We are beginning to see the escalation of acts of rage and hate that began toward Black people. We have been telling you about the interconnectedness of all of humanity.

There were examples for us to see: Swine Flu, West Nile, Ebola, Covid 19.

It may begin in one place, with one group, but it will eventually spread. With our US violence, it began with the relaxing of gun laws. Actually, it began with genocide and slavery followed by hundreds of years of instilling hate and fear of black people and other minority groups. Then, came the relaxing of gun laws. With Trump, the escalation of the hate and rage were encouraged. First, police were getting away with killing black people. Then, ordinary white citizens were getting away with it. Police departments, who are supposed to serve and protect, have now become militarized and infused with people full of hate and rage towards black people. White racists have become emboldened to take the country back. We are beginning to see violence turned towards anyone who is seen as against them.

It is not too late to stop this escalation. But we have to act now.

We have to elect politicians who will pass the laws to fix a lot of this. For suggested laws and policies, you can go to any website that is promoting justice, diversity, equity, belonging, and inclusion.

We must learn to show respect, and dignity to all of humanity. We must also embrace and value all of humanity.

As the holiday season approaches, take some time to reflect on this and what else you and yours can do.

I’d love to hear from you.


Black History and Critical Race Theory

I was recently asked a question (during Safe Space Conversations) and thought my response would be good to publish for others to hear.

Please feel free to share with others.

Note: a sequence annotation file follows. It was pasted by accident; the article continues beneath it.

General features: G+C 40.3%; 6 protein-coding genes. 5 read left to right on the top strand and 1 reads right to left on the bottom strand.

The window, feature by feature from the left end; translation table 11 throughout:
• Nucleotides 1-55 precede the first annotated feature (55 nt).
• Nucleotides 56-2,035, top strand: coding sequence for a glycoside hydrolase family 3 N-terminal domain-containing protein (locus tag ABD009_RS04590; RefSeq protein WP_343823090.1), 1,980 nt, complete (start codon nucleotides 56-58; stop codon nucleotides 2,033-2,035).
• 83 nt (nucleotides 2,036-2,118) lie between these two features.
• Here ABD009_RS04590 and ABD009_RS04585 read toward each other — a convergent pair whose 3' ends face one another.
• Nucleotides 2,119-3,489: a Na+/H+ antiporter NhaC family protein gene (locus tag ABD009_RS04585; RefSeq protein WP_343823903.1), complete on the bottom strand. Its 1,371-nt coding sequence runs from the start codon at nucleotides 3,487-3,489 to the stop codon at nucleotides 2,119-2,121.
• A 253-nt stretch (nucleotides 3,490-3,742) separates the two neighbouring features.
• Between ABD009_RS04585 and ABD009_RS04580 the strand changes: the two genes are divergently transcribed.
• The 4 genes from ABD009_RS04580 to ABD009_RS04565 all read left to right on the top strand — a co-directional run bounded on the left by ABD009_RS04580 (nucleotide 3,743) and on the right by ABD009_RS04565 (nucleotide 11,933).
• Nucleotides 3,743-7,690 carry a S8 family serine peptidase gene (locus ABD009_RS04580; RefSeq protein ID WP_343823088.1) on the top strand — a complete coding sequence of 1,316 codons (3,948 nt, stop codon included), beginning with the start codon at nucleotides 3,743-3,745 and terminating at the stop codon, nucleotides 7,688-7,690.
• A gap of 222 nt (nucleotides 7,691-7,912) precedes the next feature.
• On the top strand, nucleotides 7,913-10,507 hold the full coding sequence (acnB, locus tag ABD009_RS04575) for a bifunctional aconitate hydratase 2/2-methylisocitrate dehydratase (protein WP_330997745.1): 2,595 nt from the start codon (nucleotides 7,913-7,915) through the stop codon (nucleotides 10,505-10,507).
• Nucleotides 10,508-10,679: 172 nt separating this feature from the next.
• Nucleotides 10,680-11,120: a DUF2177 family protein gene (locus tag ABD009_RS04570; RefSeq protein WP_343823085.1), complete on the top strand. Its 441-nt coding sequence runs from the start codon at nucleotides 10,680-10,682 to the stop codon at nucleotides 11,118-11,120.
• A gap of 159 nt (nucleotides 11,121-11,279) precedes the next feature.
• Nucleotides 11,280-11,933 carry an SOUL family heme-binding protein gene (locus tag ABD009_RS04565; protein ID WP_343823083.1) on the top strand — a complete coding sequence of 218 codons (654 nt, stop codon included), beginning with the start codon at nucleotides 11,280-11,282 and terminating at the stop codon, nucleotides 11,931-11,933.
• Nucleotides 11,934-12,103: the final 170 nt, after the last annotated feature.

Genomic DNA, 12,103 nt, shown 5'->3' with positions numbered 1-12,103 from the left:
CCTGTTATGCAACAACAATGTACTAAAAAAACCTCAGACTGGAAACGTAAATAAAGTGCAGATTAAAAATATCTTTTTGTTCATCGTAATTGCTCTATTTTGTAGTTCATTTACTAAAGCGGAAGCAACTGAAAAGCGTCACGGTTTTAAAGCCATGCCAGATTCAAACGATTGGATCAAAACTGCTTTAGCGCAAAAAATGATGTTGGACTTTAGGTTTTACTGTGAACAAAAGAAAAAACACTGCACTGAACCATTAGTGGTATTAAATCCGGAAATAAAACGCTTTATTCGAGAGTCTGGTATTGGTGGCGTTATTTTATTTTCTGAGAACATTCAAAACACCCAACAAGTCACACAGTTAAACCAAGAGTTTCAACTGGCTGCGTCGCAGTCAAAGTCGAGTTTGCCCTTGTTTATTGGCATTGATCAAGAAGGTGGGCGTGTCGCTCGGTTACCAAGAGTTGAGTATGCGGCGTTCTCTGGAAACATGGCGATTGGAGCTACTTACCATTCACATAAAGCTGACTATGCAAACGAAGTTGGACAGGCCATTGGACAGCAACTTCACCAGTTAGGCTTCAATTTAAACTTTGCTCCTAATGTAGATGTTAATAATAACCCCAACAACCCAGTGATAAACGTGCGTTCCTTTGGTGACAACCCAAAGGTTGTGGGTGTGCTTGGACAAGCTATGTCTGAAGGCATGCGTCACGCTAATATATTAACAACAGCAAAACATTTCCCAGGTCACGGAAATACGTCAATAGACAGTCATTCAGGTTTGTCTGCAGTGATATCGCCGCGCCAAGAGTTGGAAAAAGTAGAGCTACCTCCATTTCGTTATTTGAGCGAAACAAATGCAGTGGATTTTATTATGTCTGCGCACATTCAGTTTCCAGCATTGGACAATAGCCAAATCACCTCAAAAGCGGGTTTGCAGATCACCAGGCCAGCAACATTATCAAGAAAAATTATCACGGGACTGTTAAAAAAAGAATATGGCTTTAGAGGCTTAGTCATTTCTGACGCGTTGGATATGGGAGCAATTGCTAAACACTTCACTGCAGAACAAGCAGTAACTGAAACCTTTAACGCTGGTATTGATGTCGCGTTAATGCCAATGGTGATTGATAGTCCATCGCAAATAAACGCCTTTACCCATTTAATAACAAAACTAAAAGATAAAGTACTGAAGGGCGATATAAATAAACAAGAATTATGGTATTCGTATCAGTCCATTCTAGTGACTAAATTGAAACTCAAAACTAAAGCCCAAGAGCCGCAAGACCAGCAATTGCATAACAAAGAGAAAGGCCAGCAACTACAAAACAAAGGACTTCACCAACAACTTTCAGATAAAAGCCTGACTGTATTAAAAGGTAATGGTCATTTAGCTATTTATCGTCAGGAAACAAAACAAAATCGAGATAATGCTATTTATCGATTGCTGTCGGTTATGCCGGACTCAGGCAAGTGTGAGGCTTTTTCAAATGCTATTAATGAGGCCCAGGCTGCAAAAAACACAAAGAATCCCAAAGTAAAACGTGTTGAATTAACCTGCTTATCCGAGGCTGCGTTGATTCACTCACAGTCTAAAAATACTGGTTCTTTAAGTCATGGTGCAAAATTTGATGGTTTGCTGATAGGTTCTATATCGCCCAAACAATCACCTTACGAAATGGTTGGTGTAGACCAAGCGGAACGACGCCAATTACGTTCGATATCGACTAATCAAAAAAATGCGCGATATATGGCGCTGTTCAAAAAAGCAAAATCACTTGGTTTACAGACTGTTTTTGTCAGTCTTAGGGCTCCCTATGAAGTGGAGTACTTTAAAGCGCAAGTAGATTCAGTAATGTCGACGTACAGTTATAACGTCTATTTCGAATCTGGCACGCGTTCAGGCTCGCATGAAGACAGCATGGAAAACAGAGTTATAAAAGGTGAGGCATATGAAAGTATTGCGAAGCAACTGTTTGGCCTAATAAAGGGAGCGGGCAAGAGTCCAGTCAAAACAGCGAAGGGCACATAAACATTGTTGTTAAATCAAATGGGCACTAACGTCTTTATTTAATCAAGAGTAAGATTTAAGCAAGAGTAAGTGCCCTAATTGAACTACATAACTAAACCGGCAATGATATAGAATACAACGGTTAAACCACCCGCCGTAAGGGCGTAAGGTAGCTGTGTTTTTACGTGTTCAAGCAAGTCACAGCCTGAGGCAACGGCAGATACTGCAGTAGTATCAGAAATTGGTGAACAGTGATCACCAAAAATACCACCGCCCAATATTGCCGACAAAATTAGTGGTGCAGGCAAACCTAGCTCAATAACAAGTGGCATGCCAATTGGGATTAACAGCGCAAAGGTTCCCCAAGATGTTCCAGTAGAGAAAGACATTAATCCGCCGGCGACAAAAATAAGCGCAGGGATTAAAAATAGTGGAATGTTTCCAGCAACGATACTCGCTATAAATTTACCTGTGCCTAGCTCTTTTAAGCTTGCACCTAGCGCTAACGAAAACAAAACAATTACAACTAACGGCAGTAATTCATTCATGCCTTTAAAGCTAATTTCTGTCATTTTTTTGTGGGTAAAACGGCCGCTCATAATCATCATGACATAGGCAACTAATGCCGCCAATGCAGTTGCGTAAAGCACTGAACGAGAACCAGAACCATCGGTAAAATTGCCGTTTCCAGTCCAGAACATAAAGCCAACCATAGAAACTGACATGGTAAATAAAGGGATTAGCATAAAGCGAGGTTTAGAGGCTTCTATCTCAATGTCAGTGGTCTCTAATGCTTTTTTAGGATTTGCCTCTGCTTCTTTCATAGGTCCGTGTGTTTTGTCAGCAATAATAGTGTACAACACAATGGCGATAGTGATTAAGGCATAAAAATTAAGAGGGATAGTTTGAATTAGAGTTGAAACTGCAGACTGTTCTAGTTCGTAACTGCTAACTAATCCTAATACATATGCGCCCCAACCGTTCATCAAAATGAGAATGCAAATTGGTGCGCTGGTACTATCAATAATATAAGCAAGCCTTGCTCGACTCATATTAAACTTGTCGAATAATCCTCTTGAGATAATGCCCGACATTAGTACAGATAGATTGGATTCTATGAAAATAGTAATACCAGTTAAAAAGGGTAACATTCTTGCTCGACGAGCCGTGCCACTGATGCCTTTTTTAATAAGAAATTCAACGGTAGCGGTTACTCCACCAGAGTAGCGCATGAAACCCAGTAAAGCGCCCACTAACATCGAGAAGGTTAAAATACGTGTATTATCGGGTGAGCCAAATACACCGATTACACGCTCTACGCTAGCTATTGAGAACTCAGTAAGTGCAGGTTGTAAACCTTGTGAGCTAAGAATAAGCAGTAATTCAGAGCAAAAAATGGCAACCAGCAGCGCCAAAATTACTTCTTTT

Gratitude and Grievance

Oftentimes, when words of gratitude and grievance are uttered when talking about racial equity and justice, the intended meaning is:

  1. Gratitude – BIPOC should be appreciative of the US and patriotic. The assumptions are that because we critique and criticize the US, we do not love our country, because we demand equity and justice, we want more than we are entitled, and because we see ourselves as citizens who should be able to obtain the American dream – if we want, that we only want it at the expense or on the backs of others.
    • However, it is from our love of country that we push our country to be better and to do more for everyone who resides in this country and its territories. It is from our love of country that we desire and know that we are better together than divided. When everyone’s needs are met, a community, business, country will thrive and grow. It is from our love of country, that we envision a new dream for America and the world.
  2. Grievance – Grievances or complaints against our government are acts of treason and/or terrorism. Our grievances are legitimate in a country that has systematically entrenched racism and oppression nationwide. These complaints are continually bringing up the negative (and yes, ugly) events and actions from our country’s past. Some people would say by doing so, we inhibit our nation from moving forward.